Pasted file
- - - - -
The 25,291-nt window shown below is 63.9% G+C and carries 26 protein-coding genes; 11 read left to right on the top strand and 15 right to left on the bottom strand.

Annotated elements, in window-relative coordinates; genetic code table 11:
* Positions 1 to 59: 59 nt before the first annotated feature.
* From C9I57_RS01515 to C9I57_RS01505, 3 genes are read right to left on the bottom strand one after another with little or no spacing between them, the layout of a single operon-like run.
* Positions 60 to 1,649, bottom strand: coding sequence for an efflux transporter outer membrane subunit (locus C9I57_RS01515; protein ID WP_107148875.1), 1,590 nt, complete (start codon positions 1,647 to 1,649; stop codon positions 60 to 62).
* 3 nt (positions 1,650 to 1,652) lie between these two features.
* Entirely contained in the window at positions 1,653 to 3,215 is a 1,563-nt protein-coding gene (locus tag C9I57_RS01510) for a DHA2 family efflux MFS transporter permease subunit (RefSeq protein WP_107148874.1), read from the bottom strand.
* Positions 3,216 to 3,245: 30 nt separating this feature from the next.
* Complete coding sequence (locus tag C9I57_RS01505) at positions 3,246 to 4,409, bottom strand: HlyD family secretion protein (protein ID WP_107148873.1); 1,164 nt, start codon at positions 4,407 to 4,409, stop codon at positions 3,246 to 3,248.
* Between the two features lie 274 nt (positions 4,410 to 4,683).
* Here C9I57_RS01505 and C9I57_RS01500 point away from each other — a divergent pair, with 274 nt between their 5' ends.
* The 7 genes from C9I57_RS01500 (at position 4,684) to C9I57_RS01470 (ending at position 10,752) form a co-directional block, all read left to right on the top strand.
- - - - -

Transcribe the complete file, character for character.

The 25,291-nt window shown below is 63.9% G+C and carries 26 protein-coding genes; 11 read left to right on the top strand and 15 right to left on the bottom strand.

Annotated elements, in window-relative coordinates; genetic code table 11:
* Positions 1 to 59: 59 nt before the first annotated feature.
* From C9I57_RS01515 to C9I57_RS01505, 3 genes are read right to left on the bottom strand one after another with little or no spacing between them, the layout of a single operon-like run.
* Positions 60 to 1,649, bottom strand: coding sequence for an efflux transporter outer membrane subunit (locus C9I57_RS01515; protein ID WP_107148875.1), 1,590 nt, complete (start codon positions 1,647 to 1,649; stop codon positions 60 to 62).
* 3 nt (positions 1,650 to 1,652) lie between these two features.
* Entirely contained in the window at positions 1,653 to 3,215 is a 1,563-nt protein-coding gene (locus tag C9I57_RS01510) for a DHA2 family efflux MFS transporter permease subunit (RefSeq protein WP_107148874.1), read from the bottom strand.
* Positions 3,216 to 3,245: 30 nt separating this feature from the next.
* Complete coding sequence (locus tag C9I57_RS01505) at positions 3,246 to 4,409, bottom strand: HlyD family secretion protein (protein ID WP_107148873.1); 1,164 nt, start codon at positions 4,407 to 4,409, stop codon at positions 3,246 to 3,248.
* Between the two features lie 274 nt (positions 4,410 to 4,683).
* Here C9I57_RS01505 and C9I57_RS01500 point away from each other — a divergent pair, with 274 nt between their 5' ends.
* The 7 genes from C9I57_RS01500 (at position 4,684) to C9I57_RS01470 (ending at position 10,752) form a co-directional block, all read left to right on the top strand.